Demographic, health, and attitudinal factors predictive of cancer screening decisions in older adults

Nancy Schoenborn, Qian Li Xue, Craig Pollack, Ellen M. Janssen, John F.P. Bridges, Antonio C Wolff, Cynthia Boyd

Research output: Contribution to journalArticle

Abstract

Many older adults receive routine cancer screening even when it is no longer recommended. We sought to identify demographic, health-related, and attitudinal factors that are most predictive of continued breast, colorectal, and prostate cancer screening decisions in older adults under various scenarios. A sample of adults age 65+ (n = 1272) were recruited from a nationally representative panel in November 2016, of which 881 (69.3%) completed our survey. Participants were presented vignettes in which we experimentally varied a hypothetical patient's life expectancy, age, quality of life, and physician screening recommendation. The dependent variable was the choice to continue cancer screening in the vignette. Classification and regression tree (CART) analysis was used to identify characteristics most predictive of screening decisions; both the participants’ characteristics and the hypothetical patient's characteristics in the vignettes were included in the analysis. CART analysis uses recursive partitioning to create a classification tree in which variables predictive of the outcome are included as hierarchical tree nodes. We used automated ten-fold cross-validation to select the tree with lowest misclassification and highest predictive accuracy. Participants’ attitude towards cancer screening was most predictive of choosing screening. Among those who agreed with the statement “I plan to get screened for cancer for as long as I live” (n = 300, 31.9%), 73.2% chose screening and 57.2% would still choose screening if hypothetical patient had 1-year life expectancy. For this subset of older adults with enthusiasm towards screening even when presented with scenario involving limited life expectancy, efforts are needed to improve informed decision-making about screening.

Original languageEnglish (US)
Pages (from-to)244-248
Number of pages5
JournalPreventive Medicine Reports
Volume13
DOIs
StatePublished - Mar 1 2019

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Early Detection of Cancer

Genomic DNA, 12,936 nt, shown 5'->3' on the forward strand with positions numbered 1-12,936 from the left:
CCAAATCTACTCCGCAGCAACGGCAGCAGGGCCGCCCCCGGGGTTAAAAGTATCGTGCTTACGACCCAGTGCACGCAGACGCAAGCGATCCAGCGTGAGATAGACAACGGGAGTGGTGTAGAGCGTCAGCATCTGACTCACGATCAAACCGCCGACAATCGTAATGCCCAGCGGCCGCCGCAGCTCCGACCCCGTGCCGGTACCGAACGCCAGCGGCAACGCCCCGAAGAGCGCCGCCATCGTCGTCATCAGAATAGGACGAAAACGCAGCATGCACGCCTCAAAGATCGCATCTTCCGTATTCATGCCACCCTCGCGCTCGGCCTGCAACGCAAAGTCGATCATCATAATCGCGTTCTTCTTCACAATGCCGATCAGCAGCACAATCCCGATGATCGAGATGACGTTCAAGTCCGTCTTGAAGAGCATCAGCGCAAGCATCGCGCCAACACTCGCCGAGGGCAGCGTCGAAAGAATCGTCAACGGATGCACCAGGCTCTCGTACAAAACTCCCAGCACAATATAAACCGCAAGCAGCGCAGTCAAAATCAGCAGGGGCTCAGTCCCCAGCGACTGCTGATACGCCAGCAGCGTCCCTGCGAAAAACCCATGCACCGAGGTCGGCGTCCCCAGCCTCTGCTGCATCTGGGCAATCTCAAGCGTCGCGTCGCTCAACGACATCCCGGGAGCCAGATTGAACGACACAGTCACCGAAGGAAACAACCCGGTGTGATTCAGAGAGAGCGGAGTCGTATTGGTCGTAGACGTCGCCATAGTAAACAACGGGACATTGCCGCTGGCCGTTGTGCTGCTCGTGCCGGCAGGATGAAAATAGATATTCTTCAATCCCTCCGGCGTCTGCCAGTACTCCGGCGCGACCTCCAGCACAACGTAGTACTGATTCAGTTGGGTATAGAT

Life Expectancy
Demography
Health
Regression Analysis
Colorectal Neoplasms
Prostatic Neoplasms
Decision Making
Quality of Life
Breast Neoplasms
Physicians
Neoplasms

Keywords

  • Cancer screening
  • CART analysis
  • Decision-making
  • Life expectancy

ASJC Scopus subject areas

  • Health Informatics
  • Public Health, Environmental and Occupational Health

Cite this

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title = "Demographic, health, and attitudinal factors predictive of cancer screening decisions in older adults",
abstract = "Many older adults receive routine cancer screening even when it is no longer recommended. We sought to identify demographic, health-related, and attitudinal factors that are most predictive of continued breast, colorectal, and prostate cancer screening decisions in older adults under various scenarios. A sample of adults age 65+ (n = 1272) were recruited from a nationally representative panel in November 2016, of which 881 (69.3{\%}) completed our survey. Participants were presented vignettes in which we experimentally varied a hypothetical patient's life expectancy, age, quality of life, and physician screening recommendation. The dependent variable was the choice to continue cancer screening in the vignette. Classification and regression tree (CART) analysis was used to identify characteristics most predictive of screening decisions; both the participants’ characteristics and the hypothetical patient's characteristics in the vignettes were included in the analysis. CART analysis uses recursive partitioning to create a classification tree in which variables predictive of the outcome are included as hierarchical tree nodes. We used automated ten-fold cross-validation to select the tree with lowest misclassification and highest predictive accuracy. Participants’ attitude towards cancer screening was most predictive of choosing screening. Among those who agreed with the statement “I plan to get screened for cancer for as long as I live” (n = 300, 31.9{\%}), 73.2{\%} chose screening and 57.2{\%} would still choose screening if hypothetical patient had 1-year life expectancy. For this subset of older adults with enthusiasm towards screening even when presented with scenario involving limited life expectancy, efforts are needed to improve informed decision-making about screening.",